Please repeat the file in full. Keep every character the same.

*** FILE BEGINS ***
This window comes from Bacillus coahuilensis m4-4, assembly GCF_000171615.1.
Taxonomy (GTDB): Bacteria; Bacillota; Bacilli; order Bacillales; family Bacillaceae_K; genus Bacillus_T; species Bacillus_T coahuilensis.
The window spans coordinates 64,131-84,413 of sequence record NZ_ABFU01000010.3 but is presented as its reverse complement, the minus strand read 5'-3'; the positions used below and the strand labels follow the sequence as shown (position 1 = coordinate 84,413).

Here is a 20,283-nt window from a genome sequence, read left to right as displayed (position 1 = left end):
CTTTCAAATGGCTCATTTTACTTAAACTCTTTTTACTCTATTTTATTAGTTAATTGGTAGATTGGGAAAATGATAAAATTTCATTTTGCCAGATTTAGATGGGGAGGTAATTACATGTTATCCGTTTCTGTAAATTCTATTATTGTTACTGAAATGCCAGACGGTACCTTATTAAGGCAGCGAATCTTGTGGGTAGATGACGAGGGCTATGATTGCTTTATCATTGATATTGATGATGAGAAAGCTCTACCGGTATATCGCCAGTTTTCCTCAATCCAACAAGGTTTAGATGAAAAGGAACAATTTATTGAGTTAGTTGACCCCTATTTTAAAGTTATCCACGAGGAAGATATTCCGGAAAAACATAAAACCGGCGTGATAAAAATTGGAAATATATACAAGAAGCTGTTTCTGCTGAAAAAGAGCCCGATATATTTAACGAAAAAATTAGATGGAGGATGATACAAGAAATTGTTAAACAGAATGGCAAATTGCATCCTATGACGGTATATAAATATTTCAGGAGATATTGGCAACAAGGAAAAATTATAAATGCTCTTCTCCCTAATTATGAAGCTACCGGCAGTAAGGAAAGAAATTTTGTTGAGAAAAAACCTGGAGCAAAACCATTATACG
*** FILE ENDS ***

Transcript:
This window comes from Bacillus coahuilensis m4-4, assembly GCF_000171615.1.
Taxonomy (GTDB): Bacteria; Bacillota; Bacilli; order Bacillales; family Bacillaceae_K; genus Bacillus_T; species Bacillus_T coahuilensis.
The window spans coordinates 64,131-84,413 of sequence record NZ_ABFU01000010.3 but is presented as its reverse complement, the minus strand read 5'-3'; the positions used below and the strand labels follow the sequence as shown (position 1 = coordinate 84,413).

Here is a 20,283-nt window from a genome sequence, read left to right as displayed (position 1 = left end):
CTTTCAAATGGCTCATTTTACTTAAACTCTTTTTACTCTATTTTATTAGTTAATTGGTAGATTGGGAAAATGATAAAATTTCATTTTGCCAGATTTAGATGGGGAGGTAATTACATGTTATCCGTTTCTGTAAATTCTATTATTGTTACTGAAATGCCAGACGGTACCTTATTAAGGCAGCGAATCTTGTGGGTAGATGACGAGGGCTATGATTGCTTTATCATTGATATTGATGATGAGAAAGCTCTACCGGTATATCGCCAGTTTTCCTCAATCCAACAAGGTTTAGATGAAAAGGAACAATTTATTGAGTTAGTTGACCCCTATTTTAAAGTTATCCACGAGGAAGATATTCCGGAAAAACATAAAACCGGCGTGATAAAAATTGGAAATATATACAAGAAGCTGTTTCTGCTGAAAAAGAGCCCGATATATTTAACGAAAAAATTAGATGGAGGATGATACAAGAAATTGTTAAACAGAATGGCAAATTGCATCCTATGACGGTATATAAATATTTCAGGAGATATTGGCAACAAGGAAAAATTATAAATGCTCTTCTCCCTAATTATGAAGCTACCGGCAGTAAGGAAAGAAATTTTGTTGAGAAAAAACCTGGAGCAAAACCATTATACG